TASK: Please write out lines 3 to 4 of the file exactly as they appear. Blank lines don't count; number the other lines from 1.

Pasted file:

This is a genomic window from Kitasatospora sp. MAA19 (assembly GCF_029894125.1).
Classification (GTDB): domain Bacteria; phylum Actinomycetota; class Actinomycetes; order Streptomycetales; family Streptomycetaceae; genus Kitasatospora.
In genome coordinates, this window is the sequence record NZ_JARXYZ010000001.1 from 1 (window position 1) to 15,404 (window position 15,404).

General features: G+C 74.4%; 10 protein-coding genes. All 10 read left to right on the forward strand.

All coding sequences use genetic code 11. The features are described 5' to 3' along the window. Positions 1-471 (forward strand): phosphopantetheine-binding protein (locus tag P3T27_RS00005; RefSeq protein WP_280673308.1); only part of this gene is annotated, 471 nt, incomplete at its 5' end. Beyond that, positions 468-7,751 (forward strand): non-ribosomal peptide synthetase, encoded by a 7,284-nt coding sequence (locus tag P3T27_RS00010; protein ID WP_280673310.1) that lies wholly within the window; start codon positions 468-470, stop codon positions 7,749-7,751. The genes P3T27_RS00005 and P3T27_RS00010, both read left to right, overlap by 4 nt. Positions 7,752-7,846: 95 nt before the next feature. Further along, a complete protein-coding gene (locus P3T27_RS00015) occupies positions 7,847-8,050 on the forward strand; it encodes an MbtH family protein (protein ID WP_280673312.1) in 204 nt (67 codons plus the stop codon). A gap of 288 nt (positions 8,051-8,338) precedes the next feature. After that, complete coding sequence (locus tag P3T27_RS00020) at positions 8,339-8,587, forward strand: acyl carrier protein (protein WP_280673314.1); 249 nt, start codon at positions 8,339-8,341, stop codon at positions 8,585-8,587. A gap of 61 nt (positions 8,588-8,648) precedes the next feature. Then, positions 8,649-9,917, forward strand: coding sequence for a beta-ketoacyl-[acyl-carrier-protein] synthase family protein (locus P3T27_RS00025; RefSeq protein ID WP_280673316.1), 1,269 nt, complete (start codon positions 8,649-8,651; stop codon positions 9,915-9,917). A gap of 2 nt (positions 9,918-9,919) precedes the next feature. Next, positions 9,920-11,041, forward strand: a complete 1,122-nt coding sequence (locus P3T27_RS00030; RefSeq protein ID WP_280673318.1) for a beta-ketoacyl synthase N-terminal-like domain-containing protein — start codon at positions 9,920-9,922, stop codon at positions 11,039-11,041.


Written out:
In genome coordinates, this window is the sequence record NZ_JARXYZ010000001.1 from 1 (window position 1) to 15,404 (window position 15,404).

General features: G+C 74.4%; 10 protein-coding genes. All 10 read left to right on the forward strand.